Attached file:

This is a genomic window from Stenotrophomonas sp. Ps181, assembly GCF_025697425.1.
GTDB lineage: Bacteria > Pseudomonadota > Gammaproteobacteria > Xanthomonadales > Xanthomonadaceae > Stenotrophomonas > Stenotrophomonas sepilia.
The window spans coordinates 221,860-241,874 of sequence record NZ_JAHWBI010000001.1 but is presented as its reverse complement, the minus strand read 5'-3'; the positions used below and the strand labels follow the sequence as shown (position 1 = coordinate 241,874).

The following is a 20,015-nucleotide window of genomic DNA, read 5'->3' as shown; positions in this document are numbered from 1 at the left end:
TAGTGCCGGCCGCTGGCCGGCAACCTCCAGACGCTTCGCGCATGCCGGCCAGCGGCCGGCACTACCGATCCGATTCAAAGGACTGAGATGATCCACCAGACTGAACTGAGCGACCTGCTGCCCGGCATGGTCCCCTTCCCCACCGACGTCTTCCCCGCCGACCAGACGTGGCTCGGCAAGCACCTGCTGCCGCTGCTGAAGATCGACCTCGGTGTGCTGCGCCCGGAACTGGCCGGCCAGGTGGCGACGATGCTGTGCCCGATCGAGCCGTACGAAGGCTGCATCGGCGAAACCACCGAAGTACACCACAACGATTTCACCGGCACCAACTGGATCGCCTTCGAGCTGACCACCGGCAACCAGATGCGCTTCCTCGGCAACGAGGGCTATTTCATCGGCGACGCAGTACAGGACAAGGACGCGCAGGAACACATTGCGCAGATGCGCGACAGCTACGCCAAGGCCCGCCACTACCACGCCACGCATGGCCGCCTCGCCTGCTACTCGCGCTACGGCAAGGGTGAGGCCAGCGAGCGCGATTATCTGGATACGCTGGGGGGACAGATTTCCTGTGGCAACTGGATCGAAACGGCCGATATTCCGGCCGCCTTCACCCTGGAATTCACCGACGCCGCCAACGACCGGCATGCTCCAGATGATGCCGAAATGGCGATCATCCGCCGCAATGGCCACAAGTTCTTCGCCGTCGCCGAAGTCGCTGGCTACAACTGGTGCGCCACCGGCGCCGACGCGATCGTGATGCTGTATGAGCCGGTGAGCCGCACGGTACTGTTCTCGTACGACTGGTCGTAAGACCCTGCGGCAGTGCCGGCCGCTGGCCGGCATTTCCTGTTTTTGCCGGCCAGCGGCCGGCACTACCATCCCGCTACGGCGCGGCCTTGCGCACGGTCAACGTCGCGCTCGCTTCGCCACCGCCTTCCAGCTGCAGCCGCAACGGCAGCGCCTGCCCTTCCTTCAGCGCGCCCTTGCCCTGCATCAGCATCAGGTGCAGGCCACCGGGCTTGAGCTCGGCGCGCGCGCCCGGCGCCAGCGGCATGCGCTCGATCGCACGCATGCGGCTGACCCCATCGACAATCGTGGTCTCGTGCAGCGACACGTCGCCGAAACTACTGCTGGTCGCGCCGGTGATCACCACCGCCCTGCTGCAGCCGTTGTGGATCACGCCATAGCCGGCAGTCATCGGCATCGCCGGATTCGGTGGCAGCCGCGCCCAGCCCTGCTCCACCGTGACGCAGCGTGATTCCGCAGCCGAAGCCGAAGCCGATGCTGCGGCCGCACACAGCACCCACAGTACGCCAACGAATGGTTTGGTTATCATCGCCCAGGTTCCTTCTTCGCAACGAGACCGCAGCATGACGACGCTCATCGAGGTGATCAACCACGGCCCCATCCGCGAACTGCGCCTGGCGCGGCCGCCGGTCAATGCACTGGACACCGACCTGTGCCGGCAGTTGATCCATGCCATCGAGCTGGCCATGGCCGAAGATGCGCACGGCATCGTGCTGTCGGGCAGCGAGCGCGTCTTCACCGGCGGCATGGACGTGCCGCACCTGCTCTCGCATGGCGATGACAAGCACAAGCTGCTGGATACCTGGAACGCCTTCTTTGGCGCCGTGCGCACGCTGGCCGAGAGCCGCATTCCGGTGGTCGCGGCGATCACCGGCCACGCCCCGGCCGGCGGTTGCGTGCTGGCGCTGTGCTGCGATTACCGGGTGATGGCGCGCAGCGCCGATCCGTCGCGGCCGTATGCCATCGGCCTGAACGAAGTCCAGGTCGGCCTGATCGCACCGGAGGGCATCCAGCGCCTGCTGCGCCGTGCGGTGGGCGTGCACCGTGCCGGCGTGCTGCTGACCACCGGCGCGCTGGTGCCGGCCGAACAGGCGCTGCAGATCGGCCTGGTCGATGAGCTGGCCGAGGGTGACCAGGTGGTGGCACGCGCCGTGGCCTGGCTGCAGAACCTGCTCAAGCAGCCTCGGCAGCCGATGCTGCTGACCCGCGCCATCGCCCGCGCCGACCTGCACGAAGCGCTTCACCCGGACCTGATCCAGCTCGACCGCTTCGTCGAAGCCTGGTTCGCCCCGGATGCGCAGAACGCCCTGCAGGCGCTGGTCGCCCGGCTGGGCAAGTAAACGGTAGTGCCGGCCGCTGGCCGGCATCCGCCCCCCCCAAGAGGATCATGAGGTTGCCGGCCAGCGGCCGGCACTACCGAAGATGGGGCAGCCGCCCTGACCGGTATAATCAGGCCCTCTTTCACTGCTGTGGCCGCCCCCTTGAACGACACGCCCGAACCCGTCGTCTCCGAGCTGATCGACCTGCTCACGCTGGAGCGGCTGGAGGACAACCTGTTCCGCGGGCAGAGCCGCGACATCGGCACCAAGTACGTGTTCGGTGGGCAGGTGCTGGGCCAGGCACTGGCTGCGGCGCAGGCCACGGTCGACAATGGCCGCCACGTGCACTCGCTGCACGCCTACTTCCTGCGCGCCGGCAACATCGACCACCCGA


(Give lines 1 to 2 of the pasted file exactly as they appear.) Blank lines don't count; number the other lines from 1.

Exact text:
This is a genomic window from Stenotrophomonas sp. Ps181, assembly GCF_025697425.1.
GTDB lineage: Bacteria > Pseudomonadota > Gammaproteobacteria > Xanthomonadales > Xanthomonadaceae > Stenotrophomonas > Stenotrophomonas sepilia.